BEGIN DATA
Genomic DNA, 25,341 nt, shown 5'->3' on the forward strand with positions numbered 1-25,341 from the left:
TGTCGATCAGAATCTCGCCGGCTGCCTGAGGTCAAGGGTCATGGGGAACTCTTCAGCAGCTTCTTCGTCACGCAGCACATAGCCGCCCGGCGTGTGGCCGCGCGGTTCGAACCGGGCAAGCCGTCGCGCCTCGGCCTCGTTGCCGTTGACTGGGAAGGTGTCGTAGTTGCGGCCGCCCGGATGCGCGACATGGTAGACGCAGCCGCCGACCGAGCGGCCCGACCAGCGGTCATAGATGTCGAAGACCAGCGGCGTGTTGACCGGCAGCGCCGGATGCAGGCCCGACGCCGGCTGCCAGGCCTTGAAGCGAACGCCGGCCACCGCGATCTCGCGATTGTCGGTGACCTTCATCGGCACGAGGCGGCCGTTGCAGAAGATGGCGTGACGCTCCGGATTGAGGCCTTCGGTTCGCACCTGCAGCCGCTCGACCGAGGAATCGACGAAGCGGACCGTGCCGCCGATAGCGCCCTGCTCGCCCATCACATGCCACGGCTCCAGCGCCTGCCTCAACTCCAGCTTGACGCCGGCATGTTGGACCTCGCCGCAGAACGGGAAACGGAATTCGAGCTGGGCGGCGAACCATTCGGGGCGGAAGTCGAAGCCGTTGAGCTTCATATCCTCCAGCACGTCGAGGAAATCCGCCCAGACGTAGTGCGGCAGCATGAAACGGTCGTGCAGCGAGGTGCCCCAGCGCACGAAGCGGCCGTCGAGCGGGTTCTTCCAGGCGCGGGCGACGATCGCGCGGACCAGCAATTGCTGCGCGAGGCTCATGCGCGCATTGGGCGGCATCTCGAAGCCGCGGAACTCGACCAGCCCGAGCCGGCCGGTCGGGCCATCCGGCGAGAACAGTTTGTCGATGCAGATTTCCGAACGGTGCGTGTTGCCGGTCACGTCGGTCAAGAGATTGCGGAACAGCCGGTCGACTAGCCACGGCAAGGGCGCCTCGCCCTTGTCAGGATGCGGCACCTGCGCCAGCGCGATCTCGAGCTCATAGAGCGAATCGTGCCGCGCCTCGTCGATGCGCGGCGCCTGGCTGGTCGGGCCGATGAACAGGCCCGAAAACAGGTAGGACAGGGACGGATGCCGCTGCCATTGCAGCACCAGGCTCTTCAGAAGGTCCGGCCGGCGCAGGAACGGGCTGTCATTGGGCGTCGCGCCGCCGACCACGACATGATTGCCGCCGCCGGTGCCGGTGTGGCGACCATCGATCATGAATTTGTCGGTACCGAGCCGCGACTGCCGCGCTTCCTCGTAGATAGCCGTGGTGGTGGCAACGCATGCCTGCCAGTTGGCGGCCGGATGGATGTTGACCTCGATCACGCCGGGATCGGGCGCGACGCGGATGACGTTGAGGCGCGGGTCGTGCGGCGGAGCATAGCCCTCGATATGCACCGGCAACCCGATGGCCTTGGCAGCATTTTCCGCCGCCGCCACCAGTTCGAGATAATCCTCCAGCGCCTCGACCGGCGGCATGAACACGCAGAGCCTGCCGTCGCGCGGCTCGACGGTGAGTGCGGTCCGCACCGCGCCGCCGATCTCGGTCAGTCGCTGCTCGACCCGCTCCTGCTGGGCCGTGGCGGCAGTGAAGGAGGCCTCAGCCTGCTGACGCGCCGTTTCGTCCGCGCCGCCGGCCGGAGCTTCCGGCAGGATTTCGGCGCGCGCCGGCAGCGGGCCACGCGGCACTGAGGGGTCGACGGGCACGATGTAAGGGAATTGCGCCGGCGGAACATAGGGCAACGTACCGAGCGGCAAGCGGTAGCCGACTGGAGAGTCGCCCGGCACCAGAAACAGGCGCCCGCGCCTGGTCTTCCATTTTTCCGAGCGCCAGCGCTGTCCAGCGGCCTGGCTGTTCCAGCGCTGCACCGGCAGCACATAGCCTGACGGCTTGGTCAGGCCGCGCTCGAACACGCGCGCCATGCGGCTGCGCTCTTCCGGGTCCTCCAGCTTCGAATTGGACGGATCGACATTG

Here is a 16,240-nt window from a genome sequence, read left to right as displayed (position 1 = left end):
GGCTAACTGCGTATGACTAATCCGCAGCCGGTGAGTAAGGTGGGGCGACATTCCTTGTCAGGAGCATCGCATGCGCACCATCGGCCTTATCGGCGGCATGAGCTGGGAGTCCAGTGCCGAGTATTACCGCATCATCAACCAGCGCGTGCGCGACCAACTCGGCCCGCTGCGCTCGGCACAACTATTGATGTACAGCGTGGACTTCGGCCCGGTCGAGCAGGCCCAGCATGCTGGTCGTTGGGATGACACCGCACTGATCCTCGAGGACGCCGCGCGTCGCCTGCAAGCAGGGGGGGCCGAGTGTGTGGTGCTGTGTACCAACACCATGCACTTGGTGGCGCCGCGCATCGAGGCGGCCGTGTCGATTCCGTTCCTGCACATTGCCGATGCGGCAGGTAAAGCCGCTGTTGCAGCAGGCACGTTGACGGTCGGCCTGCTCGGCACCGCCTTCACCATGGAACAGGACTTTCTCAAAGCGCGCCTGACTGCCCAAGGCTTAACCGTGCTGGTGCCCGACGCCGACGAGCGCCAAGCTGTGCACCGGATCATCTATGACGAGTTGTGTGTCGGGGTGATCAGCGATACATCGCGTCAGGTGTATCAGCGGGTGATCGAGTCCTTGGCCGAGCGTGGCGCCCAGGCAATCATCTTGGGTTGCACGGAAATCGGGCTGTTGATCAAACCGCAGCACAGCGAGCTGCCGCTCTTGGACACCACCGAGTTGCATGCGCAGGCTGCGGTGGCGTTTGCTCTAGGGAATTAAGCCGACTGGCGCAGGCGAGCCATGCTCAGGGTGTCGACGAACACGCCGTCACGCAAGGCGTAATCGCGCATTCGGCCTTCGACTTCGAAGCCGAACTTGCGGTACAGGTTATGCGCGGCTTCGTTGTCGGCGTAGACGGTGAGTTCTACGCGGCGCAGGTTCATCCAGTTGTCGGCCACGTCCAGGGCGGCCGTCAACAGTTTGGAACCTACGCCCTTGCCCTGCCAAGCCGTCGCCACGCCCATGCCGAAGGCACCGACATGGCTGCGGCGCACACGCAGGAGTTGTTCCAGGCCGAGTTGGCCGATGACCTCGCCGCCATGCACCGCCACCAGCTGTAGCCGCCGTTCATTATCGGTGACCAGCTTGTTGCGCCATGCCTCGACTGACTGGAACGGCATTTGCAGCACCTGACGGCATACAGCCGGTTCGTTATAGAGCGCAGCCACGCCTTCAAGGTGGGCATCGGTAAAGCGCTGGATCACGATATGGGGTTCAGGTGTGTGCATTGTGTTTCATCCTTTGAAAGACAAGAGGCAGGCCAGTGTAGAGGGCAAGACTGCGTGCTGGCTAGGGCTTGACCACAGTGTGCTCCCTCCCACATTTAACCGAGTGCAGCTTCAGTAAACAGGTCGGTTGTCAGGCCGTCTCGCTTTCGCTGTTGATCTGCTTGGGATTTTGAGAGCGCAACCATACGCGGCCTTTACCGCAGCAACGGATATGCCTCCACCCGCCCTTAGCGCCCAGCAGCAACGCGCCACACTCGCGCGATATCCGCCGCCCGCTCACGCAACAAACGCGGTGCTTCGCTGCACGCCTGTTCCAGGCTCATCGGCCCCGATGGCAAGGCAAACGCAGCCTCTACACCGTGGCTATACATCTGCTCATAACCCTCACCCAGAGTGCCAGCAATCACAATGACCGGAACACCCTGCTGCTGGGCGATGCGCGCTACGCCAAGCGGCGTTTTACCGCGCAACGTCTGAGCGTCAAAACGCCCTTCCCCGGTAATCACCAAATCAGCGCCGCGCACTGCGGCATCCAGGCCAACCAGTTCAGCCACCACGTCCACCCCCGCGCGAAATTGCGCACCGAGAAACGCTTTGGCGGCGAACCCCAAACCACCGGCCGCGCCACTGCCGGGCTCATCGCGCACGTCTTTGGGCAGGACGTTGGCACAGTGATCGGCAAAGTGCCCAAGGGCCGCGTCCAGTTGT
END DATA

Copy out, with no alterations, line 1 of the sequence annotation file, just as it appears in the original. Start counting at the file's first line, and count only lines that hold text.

Genomic DNA, 25,341 nt, shown 5'->3' on the forward strand with positions numbered 1-25,341 from the left: